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  • Writer's pictureNina Dudko

Tender Lamb Kebabs

Today is special for two reasons: one, it’s Friday and this weekend is going to be a blast and two, it’s my grandma’s birthday today! I’m dedicating this recipe post to her since after all—she’s the one who taught me how to make it.

My grandma is a remarkable woman and a fantastic cook. Growing up in Brooklyn I would spend weekends at my grandparents’ house a few blocks down and she would make all sorts of foods for me. My personal favorite is her French fries. They’re crispy and fluffy simultaneously and pan-fried. But that’s not the recipe I’m sharing with you.

Look at my fabulous grandma flipping that lamb.

My grandparents now live in Florida and I usually visit them twice a year (read about my latest visit). When I visit, I eat amazingly. From steak to shrimp, there’s something different for dinner every night. I’m pretty carnivorous, but lamb is one of my top proteins because it’s so juicy and tender.

I like all forms of lamb: lamb chops, lamb kebabs, lamb stew—you name it. My family knows I love lamb, too. Whenever we would go to a Russian restaurant, my family would ask me “Nina what are you getting?” and in a heartbeat I answer “lamb chops, obviously.” I’ve been saying this for years, not sure why they keep asking. When I see lamb chops at a Russian restaurant there’s a 99% chance I’m ordering it. It gets even better though, whenever I visit Florida, my grandparents send me home to DC with a frozen rack of lamb. The looks TSA gives me when my luggage goes through security are amusing to say the least.

The first time I brought home frozen lamb, I packed it near the bottom of my suitcase. Well TSA saw some funky looking object and dug through my clothes to find the lamb. I just shrugged my shoulders and said “grandparents, man” and let me through. The second time I put the lamb on top so TSA wouldn’t dig through my clothes. The agent looked at the plastic bag and I told him “that’s a frozen rack of lamb” to which the TSA agent asked me “you’re sure these aren’t human bones?” Perplexed by that response I reassured that it was a frozen rack of lamb. My brother was with me this time, he is a witness. The third and most recent time the TSA agent just suggested I remove the lamb from my suitcase before sending it through the scanner. Would’ve been nice if they told me that the first time—jeez.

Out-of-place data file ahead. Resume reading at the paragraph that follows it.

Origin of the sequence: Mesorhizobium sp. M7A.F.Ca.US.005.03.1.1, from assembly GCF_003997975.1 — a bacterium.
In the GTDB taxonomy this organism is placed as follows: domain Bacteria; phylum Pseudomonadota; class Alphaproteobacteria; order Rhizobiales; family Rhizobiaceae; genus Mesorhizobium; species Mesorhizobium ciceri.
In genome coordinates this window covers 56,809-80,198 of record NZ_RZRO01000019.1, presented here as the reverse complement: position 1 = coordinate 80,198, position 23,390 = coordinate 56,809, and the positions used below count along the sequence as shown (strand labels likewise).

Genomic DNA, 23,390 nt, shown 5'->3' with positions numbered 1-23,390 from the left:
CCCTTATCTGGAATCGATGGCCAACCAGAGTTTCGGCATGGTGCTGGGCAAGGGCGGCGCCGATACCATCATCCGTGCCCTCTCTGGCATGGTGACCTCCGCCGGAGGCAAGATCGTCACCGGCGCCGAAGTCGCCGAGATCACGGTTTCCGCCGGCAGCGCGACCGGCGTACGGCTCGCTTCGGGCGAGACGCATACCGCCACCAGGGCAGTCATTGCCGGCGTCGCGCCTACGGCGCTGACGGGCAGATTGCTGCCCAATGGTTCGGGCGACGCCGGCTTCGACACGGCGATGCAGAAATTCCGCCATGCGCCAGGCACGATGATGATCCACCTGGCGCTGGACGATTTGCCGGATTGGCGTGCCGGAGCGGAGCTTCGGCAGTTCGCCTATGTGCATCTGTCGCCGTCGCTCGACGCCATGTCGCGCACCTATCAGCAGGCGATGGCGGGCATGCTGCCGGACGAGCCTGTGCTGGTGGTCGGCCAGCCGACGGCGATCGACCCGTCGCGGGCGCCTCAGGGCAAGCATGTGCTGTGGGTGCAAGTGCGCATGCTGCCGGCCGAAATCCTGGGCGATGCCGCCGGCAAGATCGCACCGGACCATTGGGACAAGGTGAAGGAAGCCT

I successfully flew home with a frozen rack of lamb, which made a delicious fancy dinner recently. I feel like lamb has a weird stigma to it—that it is an intimidating protein to work with; probably because it’s so expensive at restaurants or even at the supermarket. You can actually find some pretty good deals on lamb at the store, especially on sale! Lamb is a super flavorful meat and can be fatty depending on the cut. Fat adds flavor. The great thing about lamb is that it’s versatile too. You can throw in some fresh herbs for a classic take or marinate it in yogurt for a Mediterranean flare.

Now let’s get cooking with my grandma’s lamb kebabs.


​Tender Lamb Kebabs

Serves 4


2 teaspoons olive oil

1 medium yellow onion, sliced

2 sweet peppers, sliced

3 cloves garlic, minced

1 ½ lbs boneless leg of lamb, cut into 2 inch cubes

1 tablespoon fresh rosemary, roughly chopped


  1. In a skillet, heat one teaspoon of olive oil over medium high heat. Sauté the onions, peppers, and garlic until slightly browned, about five minutes. Remove from the pan.

  2. Add the remaining olive oil to the pan and reduce the heat slightly. Add the lamb to the pan and sear until the cubes are browned on all sides, about two minutes per side.

  3. Return the vegetables to the pan and cook for an additional five minutes.

  4. Serve with salad or side dish of preference (I recommend mashed potatoes).

Happy Birthday, Grandma! I love you tons.

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